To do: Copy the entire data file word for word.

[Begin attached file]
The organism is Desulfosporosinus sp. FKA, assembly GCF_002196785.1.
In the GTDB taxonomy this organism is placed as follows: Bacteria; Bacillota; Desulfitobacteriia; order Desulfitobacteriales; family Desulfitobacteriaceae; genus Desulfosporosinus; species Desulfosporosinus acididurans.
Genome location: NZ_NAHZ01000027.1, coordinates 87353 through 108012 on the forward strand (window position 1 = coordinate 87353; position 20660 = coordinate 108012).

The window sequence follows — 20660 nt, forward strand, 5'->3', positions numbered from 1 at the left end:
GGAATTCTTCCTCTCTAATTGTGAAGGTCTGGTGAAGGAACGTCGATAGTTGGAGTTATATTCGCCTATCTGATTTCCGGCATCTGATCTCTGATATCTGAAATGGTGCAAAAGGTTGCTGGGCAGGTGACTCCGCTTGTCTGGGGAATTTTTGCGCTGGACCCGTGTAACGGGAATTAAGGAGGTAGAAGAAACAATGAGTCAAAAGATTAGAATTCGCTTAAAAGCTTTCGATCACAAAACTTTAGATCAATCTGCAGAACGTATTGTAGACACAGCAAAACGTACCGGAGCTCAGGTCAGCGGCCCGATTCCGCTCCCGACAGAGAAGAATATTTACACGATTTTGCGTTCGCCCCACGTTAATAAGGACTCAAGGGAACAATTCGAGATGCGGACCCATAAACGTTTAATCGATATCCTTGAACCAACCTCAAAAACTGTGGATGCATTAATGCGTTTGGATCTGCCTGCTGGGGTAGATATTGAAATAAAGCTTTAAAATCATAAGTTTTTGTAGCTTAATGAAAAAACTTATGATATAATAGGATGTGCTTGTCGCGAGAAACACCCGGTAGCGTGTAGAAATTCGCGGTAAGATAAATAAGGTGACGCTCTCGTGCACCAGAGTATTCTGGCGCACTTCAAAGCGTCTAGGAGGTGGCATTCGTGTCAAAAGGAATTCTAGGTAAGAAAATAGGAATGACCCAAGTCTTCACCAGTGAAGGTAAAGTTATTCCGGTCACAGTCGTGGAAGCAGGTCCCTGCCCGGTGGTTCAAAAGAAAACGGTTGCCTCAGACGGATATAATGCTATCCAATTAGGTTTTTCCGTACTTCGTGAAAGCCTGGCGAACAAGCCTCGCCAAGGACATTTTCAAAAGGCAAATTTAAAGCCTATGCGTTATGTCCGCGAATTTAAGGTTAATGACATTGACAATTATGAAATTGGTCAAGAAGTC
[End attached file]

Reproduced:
The organism is Desulfosporosinus sp. FKA, assembly GCF_002196785.1.
In the GTDB taxonomy this organism is placed as follows: Bacteria; Bacillota; Desulfitobacteriia; order Desulfitobacteriales; family Desulfitobacteriaceae; genus Desulfosporosinus; species Desulfosporosinus acididurans.
Genome location: NZ_NAHZ01000027.1, coordinates 87353 through 108012 on the forward strand (window position 1 = coordinate 87353; position 20660 = coordinate 108012).

The window sequence follows — 20660 nt, forward strand, 5'->3', positions numbered from 1 at the left end:
GGAATTCTTCCTCTCTAATTGTGAAGGTCTGGTGAAGGAACGTCGATAGTTGGAGTTATATTCGCCTATCTGATTTCCGGCATCTGATCTCTGATATCTGAAATGGTGCAAAAGGTTGCTGGGCAGGTGACTCCGCTTGTCTGGGGAATTTTTGCGCTGGACCCGTGTAACGGGAATTAAGGAGGTAGAAGAAACAATGAGTCAAAAGATTAGAATTCGCTTAAAAGCTTTCGATCACAAAACTTTAGATCAATCTGCAGAACGTATTGTAGACACAGCAAAACGTACCGGAGCTCAGGTCAGCGGCCCGATTCCGCTCCCGACAGAGAAGAATATTTACACGATTTTGCGTTCGCCCCACGTTAATAAGGACTCAAGGGAACAATTCGAGATGCGGACCCATAAACGTTTAATCGATATCCTTGAACCAACCTCAAAAACTGTGGATGCATTAATGCGTTTGGATCTGCCTGCTGGGGTAGATATTGAAATAAAGCTTTAAAATCATAAGTTTTTGTAGCTTAATGAAAAAACTTATGATATAATAGGATGTGCTTGTCGCGAGAAACACCCGGTAGCGTGTAGAAATTCGCGGTAAGATAAATAAGGTGACGCTCTCGTGCACCAGAGTATTCTGGCGCACTTCAAAGCGTCTAGGAGGTGGCATTCGTGTCAAAAGGAATTCTAGGTAAGAAAATAGGAATGACCCAAGTCTTCACCAGTGAAGGTAAAGTTATTCCGGTCACAGTCGTGGAAGCAGGTCCCTGCCCGGTGGTTCAAAAGAAAACGGTTGCCTCAGACGGATATAATGCTATCCAATTAGGTTTTTCCGTACTTCGTGAAAGCCTGGCGAACAAGCCTCGCCAAGGACATTTTCAAAAGGCAAATTTAAAGCCTATGCGTTATGTCCGCGAATTTAAGGTTAATGACATTGACAATTATGAAATTGGTCAAGAAGTC